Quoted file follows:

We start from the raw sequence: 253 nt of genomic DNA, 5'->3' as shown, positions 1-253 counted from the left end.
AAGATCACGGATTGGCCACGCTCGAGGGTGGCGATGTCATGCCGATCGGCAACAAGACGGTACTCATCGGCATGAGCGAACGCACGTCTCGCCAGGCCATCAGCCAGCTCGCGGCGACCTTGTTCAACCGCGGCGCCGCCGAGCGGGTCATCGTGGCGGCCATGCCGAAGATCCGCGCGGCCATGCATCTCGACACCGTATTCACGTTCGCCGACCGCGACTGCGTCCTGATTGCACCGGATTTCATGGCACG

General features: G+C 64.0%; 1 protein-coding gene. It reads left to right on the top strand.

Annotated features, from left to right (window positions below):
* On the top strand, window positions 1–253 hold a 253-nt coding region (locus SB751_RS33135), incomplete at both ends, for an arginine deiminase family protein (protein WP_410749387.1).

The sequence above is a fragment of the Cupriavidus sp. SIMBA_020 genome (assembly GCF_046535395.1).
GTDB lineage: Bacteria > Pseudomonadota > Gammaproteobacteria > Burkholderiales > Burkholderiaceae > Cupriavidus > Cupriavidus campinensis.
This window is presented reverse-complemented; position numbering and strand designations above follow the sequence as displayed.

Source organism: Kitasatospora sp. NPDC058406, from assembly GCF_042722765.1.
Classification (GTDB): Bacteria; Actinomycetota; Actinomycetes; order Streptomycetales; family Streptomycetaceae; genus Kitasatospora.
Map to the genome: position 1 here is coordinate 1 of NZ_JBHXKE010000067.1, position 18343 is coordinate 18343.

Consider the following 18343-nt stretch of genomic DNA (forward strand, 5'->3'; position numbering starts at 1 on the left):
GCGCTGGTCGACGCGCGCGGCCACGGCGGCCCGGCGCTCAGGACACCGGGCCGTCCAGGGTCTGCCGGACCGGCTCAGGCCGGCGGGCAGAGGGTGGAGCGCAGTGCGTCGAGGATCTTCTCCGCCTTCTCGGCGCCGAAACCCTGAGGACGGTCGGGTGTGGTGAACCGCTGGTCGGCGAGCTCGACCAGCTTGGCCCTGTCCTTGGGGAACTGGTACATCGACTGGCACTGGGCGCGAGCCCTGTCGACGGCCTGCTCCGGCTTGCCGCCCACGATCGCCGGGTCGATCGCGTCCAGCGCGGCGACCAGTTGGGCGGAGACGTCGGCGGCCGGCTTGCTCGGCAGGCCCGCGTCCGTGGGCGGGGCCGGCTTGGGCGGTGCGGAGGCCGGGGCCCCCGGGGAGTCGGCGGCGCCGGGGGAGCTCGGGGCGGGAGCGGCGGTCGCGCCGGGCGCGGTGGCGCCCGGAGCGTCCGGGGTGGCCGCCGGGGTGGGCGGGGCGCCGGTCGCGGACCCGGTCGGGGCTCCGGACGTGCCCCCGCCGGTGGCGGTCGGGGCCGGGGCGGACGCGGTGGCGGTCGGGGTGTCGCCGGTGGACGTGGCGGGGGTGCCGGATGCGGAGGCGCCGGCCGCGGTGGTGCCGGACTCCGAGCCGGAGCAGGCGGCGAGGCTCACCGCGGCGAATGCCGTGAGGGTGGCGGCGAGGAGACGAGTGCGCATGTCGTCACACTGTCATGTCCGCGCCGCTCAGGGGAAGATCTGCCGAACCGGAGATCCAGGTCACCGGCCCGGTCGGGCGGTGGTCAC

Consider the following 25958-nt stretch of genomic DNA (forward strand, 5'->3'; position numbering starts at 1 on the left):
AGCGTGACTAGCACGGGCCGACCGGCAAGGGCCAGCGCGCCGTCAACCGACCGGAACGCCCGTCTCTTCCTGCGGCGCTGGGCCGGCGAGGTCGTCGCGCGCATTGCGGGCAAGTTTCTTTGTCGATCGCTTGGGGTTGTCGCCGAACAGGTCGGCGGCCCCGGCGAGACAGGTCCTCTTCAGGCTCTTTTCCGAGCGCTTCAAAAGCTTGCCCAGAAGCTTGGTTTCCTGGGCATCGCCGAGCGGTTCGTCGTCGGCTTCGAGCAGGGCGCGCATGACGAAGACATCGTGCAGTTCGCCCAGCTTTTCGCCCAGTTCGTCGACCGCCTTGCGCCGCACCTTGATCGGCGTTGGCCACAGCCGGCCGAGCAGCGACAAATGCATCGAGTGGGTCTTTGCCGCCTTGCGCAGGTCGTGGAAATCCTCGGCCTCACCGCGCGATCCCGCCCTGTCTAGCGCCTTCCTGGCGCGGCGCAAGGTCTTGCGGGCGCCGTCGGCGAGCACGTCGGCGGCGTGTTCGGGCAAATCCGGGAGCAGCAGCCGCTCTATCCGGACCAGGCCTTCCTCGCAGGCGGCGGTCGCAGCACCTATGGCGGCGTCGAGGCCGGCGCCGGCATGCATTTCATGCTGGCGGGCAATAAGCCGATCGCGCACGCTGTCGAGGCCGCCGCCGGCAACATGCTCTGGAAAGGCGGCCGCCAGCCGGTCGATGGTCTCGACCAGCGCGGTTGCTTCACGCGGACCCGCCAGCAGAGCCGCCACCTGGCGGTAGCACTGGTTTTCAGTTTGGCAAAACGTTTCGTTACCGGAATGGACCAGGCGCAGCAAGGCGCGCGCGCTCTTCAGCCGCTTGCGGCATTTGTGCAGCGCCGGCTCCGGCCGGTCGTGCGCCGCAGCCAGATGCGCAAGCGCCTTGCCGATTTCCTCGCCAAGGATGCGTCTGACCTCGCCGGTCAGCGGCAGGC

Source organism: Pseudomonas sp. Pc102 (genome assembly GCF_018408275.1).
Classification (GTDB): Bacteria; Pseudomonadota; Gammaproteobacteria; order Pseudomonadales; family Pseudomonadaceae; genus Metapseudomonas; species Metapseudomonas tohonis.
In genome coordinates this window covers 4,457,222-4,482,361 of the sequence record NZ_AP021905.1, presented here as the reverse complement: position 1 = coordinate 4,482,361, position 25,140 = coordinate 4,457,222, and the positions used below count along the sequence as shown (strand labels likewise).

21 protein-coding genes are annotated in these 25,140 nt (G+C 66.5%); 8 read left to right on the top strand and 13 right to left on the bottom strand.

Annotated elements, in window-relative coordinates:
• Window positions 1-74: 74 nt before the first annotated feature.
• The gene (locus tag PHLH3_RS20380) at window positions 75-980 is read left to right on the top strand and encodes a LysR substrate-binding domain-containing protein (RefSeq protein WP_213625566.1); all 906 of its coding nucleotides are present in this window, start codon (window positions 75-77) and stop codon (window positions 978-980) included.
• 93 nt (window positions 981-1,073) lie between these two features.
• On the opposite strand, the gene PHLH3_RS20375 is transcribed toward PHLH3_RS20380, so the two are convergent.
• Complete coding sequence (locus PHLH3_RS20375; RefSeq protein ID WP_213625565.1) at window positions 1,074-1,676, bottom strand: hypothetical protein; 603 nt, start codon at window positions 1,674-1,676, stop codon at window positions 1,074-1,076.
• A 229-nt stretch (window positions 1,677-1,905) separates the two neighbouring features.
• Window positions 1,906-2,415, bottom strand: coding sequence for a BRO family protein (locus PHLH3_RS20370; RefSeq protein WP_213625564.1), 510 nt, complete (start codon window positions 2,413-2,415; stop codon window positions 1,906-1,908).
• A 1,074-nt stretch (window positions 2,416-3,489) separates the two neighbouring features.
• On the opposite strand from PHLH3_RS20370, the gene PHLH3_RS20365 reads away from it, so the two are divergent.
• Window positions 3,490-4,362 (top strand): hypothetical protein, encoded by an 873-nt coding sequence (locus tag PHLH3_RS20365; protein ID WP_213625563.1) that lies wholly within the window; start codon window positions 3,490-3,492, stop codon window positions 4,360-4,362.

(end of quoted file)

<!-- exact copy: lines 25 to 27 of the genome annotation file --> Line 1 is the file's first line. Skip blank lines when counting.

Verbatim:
• Complete coding sequence (locus PHLH3_RS20375; RefSeq protein ID WP_213625565.1) at window positions 1,074-1,676, bottom strand: hypothetical protein; 603 nt, start codon at window positions 1,674-1,676, stop codon at window positions 1,074-1,076.
• A 229-nt stretch (window positions 1,677-1,905) separates the two neighbouring features.
• Window positions 1,906-2,415, bottom strand: coding sequence for a BRO family protein (locus PHLH3_RS20370; RefSeq protein WP_213625564.1), 510 nt, complete (start codon window positions 2,413-2,415; stop codon window positions 1,906-1,908).